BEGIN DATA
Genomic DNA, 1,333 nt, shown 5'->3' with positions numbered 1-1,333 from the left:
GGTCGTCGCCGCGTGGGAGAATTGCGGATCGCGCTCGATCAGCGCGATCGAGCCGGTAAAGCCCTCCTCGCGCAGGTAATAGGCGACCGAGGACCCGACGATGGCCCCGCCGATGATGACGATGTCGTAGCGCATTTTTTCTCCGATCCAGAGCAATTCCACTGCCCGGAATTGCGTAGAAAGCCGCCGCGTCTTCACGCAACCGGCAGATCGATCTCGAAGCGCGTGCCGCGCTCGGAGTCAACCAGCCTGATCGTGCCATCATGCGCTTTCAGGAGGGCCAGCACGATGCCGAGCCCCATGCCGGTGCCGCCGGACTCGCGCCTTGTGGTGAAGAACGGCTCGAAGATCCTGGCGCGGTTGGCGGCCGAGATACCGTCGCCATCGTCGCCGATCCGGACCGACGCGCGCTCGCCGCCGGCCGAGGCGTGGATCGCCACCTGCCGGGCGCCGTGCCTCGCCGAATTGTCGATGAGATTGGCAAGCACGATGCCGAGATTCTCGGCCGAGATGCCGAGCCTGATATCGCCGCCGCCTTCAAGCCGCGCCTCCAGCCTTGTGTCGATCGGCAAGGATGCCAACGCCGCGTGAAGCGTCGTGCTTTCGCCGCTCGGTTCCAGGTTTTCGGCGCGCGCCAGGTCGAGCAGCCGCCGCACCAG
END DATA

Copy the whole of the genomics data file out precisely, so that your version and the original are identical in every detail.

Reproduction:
Genomic DNA, 1,333 nt, shown 5'->3' with positions numbered 1-1,333 from the left:
GGTCGTCGCCGCGTGGGAGAATTGCGGATCGCGCTCGATCAGCGCGATCGAGCCGGTAAAGCCCTCCTCGCGCAGGTAATAGGCGACCGAGGACCCGACGATGGCCCCGCCGATGATGACGATGTCGTAGCGCATTTTTTCTCCGATCCAGAGCAATTCCACTGCCCGGAATTGCGTAGAAAGCCGCCGCGTCTTCACGCAACCGGCAGATCGATCTCGAAGCGCGTGCCGCGCTCGGAGTCAACCAGCCTGATCGTGCCATCATGCGCTTTCAGGAGGGCCAGCACGATGCCGAGCCCCATGCCGGTGCCGCCGGACTCGCGCCTTGTGGTGAAGAACGGCTCGAAGATCCTGGCGCGGTTGGCGGCCGAGATACCGTCGCCATCGTCGCCGATCCGGACCGACGCGCGCTCGCCGCCGGCCGAGGCGTGGATCGCCACCTGCCGGGCGCCGTGCCTCGCCGAATTGTCGATGAGATTGGCAAGCACGATGCCGAGATTCTCGGCCGAGATGCCGAGCCTGATATCGCCGCCGCCTTCAAGCCGCGCCTCCAGCCTTGTGTCGATCGGCAAGGATGCCAACGCCGCGTGAAGCGTCGTGCTTTCGCCGCTCGGTTCCAGGTTTTCGGCGCGCGCCAGGTCGAGCAGCCGCCGCACCAG